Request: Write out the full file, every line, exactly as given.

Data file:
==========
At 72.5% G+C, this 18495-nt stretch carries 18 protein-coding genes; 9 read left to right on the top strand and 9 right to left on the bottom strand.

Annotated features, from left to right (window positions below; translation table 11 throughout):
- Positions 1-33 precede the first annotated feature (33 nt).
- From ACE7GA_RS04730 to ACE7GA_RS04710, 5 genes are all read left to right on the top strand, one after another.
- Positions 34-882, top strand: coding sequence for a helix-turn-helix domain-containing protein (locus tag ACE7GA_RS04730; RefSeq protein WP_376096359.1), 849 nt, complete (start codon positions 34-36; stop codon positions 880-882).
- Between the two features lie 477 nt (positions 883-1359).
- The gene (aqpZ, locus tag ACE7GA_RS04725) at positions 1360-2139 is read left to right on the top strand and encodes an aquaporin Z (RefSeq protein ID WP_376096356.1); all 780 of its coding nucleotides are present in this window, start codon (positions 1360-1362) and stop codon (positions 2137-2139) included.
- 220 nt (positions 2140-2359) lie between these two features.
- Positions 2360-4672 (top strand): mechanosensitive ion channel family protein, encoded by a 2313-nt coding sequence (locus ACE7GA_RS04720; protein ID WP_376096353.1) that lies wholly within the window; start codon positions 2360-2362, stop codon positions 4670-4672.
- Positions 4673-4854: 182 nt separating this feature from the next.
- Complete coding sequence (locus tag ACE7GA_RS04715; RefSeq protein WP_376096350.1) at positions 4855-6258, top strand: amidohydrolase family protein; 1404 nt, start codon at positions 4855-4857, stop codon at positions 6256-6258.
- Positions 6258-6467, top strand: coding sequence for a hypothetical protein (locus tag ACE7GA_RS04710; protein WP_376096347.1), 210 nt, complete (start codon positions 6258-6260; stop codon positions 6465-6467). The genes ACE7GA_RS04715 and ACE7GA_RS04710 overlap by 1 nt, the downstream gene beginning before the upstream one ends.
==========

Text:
At 72.5% G+C, this 18495-nt stretch carries 18 protein-coding genes; 9 read left to right on the top strand and 9 right to left on the bottom strand.

Annotated features, from left to right (window positions below; translation table 11 throughout):
- Positions 1-33 precede the first annotated feature (33 nt).
- From ACE7GA_RS04730 to ACE7GA_RS04710, 5 genes are all read left to right on the top strand, one after another.
- Positions 34-882, top strand: coding sequence for a helix-turn-helix domain-containing protein (locus tag ACE7GA_RS04730; RefSeq protein WP_376096359.1), 849 nt, complete (start codon positions 34-36; stop codon positions 880-882).
- Between the two features lie 477 nt (positions 883-1359).
- The gene (aqpZ, locus tag ACE7GA_RS04725) at positions 1360-2139 is read left to right on the top strand and encodes an aquaporin Z (RefSeq protein ID WP_376096356.1); all 780 of its coding nucleotides are present in this window, start codon (positions 1360-1362) and stop codon (positions 2137-2139) included.
- 220 nt (positions 2140-2359) lie between these two features.
- Positions 2360-4672 (top strand): mechanosensitive ion channel family protein, encoded by a 2313-nt coding sequence (locus ACE7GA_RS04720; protein ID WP_376096353.1) that lies wholly within the window; start codon positions 2360-2362, stop codon positions 4670-4672.
- Positions 4673-4854: 182 nt separating this feature from the next.
- Complete coding sequence (locus tag ACE7GA_RS04715; RefSeq protein WP_376096350.1) at positions 4855-6258, top strand: amidohydrolase family protein; 1404 nt, start codon at positions 4855-4857, stop codon at positions 6256-6258.
- Positions 6258-6467, top strand: coding sequence for a hypothetical protein (locus tag ACE7GA_RS04710; protein WP_376096347.1), 210 nt, complete (start codon positions 6258-6260; stop codon positions 6465-6467). The genes ACE7GA_RS04715 and ACE7GA_RS04710 overlap by 1 nt, the downstream gene beginning before the upstream one ends.